The fog is lifting.
I can see a few more feet ahead of me on this journey I've been on. My steps feel more sure. More natural. More...dare I say it? Normal. I've found a rhythm that fits our new life and things are good. The dark doesn't seem quite as penetrating. The ground isn't as unsteady. What lies just around the corner isn't nearly so menacing as it once seemed in all its mysterious unknowns.
No, things are not perfect. The circumstances I find us in are not what I wanted or ever would have chosen for us. Not at all. And yet, things are good. So very good.
Every now and then I start to sigh with relief that surely, surely, I've learned all there is to learn about divorce and navigating life as a single parent. Surely I've reached the end of some aspects of divorce. Right, God? My journal is full of documented lessons and summaries of some of the things I've come to understand.
And yet there are still so many lessons God has yet to teach me. One …
The following narrative is completely true and factual. I am imaginative, but could definitely not make this stuff up. For what it's worth, please enjoy a laugh at my expense as I tell you about my time on a business trip this week, otherwise known as my time in the seventh circle of hell.
My kids are out of town this week, visiting the happiest place on earth with their dad and future stepmom and stepsister. I planned ahead, thinking this would be a great time to do some needed business travel without impacting them and their expectations of lazy summer days where I'm available to do their bidding. I had two clinics due for an audit and a visit with the staff, so I made arrangements for traveling to Opelika and Prattville, both in south Alabama. And silly me, I even kind of imagined that once I concluded my business responsibilities in Opelika, I could enjoy an evening in a hotel room with no house to clean, no…
I'm told this picture was taken on the day I first smiled. Seems fitting that I'm looking into his eyes because he can still make me smile 38 years later.
Ray Smith is his name. He's my dad.
He isn't the life of the party. He doesn't command the attention of a room. He isn't wildly wealthy or always driving up in the latest amazing sports car. He doesn't care all that much about brand names or the applause of those around him. Upscale restaurants actually make him a little uncomfortable with all the doting attention of the servers. He's not interested in long, luxurious vacations, although as a retired man who has worked hard all his life, he'd certainly be entitled to just that by most folks' standards.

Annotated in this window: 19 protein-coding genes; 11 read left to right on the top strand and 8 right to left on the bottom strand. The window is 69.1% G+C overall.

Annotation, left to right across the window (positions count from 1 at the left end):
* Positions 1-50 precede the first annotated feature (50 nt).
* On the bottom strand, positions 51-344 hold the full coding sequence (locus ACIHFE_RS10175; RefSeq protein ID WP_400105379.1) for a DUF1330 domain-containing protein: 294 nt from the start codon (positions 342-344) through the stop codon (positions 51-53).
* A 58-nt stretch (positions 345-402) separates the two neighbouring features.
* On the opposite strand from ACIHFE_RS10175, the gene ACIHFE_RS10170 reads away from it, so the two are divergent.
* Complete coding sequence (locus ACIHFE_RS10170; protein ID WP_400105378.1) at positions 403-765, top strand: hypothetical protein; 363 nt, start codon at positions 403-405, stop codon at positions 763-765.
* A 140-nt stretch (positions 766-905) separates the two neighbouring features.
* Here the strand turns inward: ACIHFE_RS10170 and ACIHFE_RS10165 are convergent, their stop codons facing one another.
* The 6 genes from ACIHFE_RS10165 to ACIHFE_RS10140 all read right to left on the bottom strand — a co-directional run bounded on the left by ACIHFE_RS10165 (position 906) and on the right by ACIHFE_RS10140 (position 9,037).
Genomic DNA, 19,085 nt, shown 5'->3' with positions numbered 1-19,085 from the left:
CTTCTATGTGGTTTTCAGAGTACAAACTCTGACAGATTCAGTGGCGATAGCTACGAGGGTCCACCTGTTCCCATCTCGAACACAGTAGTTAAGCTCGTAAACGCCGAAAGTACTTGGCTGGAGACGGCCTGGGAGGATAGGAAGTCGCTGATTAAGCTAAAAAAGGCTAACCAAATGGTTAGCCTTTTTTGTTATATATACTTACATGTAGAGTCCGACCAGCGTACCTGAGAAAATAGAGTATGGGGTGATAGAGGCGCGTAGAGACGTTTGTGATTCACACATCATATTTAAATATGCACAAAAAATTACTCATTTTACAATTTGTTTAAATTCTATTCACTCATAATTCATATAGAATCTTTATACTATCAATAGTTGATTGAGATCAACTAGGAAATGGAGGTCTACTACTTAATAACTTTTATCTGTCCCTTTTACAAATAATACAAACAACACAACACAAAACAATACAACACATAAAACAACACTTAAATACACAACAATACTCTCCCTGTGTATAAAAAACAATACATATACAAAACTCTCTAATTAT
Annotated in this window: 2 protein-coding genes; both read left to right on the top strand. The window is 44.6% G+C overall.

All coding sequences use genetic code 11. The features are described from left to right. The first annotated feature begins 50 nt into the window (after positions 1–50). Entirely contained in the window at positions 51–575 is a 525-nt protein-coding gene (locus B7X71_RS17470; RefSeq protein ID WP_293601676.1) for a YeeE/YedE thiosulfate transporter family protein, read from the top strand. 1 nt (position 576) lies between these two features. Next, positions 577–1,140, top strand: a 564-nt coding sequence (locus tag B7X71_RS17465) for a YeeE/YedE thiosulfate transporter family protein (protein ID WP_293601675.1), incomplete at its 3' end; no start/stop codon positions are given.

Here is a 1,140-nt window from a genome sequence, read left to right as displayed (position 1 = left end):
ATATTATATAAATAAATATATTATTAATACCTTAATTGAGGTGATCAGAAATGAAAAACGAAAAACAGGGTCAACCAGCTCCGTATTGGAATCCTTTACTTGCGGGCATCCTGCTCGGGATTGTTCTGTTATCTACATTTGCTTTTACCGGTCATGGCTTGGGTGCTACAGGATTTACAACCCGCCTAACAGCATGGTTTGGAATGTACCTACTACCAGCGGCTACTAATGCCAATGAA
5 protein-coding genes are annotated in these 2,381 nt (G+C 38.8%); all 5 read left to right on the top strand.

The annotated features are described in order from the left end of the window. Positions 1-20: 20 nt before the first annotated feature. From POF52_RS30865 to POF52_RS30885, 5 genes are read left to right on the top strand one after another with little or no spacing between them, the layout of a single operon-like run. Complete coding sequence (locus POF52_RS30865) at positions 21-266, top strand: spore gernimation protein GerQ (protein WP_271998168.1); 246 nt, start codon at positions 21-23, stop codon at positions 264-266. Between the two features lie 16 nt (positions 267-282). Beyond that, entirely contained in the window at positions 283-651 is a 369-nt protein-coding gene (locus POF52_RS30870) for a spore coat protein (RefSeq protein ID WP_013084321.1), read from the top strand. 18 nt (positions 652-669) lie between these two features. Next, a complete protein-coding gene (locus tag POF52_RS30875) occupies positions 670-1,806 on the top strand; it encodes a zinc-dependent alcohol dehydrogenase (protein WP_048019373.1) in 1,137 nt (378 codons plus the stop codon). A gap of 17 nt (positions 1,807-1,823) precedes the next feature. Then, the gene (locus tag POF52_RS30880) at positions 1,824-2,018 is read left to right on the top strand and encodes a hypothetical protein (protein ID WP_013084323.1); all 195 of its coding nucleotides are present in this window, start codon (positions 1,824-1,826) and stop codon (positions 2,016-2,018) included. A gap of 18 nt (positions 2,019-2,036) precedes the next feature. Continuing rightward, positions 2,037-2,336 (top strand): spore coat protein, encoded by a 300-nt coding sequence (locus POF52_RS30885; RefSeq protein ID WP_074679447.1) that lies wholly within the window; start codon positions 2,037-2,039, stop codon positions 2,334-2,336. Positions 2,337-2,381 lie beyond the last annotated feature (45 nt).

I've told you a few of the things this man does NOT care much about. So what does he care about? What drives him?
People. Plain and simple.
My father is a man who shows up when others do not. He's the…
So today is a special day. It's a day designed to express appreciation, love, and gratitude for all the ways special women in our lives have sacrificed for us. Mother's Day. Many of you will receive (or remember receiving) handmade cards, lopsided artwork, or a bouquet much like the one my 7-year-old presented me this afternoon:
And we will love it. After all, as I explained to my daughter yesterday afternoon, it's not about how expensive the gift is or what brand name is on it. It's about the fact that they thought about us. They put effort into expressing that they love us and are grateful for us. It's a great day. Except when it's not. Many of you know a heartache on Mother's Day that I can only imagine. And it's you whom I think of today. Oh, there are various reasons mothers feel the sting more acutely on this day designed to elevate us. Maybe it's because you are losing hope that you will ever be a mother. Maybe your children have long since gro…
Some days I feel the familiar sting more than others. But there's been progress. It's not debilitating like it used to be. It doesn't stop me in my tracks anymore or take my breath away like it did for so very long. It doesn't happen every day, and for that I'm grateful. Sometimes it's a good long while in between before the sting returns and I realize I've enjoyed a long run without it. But some days, the sting rears its ugly head and flares up in my heart again with no warning, no red flags, nothing to alert me that it's coming. And when it finds me, I've learned to respond differently than I once did. I've learned on those days to lean INTO it rather than try to resist it. I've learned to feel it fully instead of trying to rush past by finding ways to distract myself. But mostly, I've learned that this sting is not a bad thing. Now don't get me wrong, I sure don't enjoy it. None of us do. But it's okay. Because …
The other day a dear friend of mine said something that made me think.
Over the past year, this friend has experienced significant loss in her life. She has been forced to accept some long-term limitations, come to terms with some deep disappointment, and adjust her expectations in several areas. It's been a difficult year for her and has left some lasting scars.
We were talking about this recently and she said, "This is the first time in my life I've really suffered. It's the first time I've had to deal with heavy loss and accept things I cannot change."
Although I know that is only partly true (because all of us have suffered at one point or another to varying degrees. I could tell you about some other hard times in her life.), it was what she said next that caught my ear:
"And when facing my first real trial(s), I FAILED. I failed my Heavenly Father."
She looked down and tears welled up in her eyes as she felt the grief of disappointment in …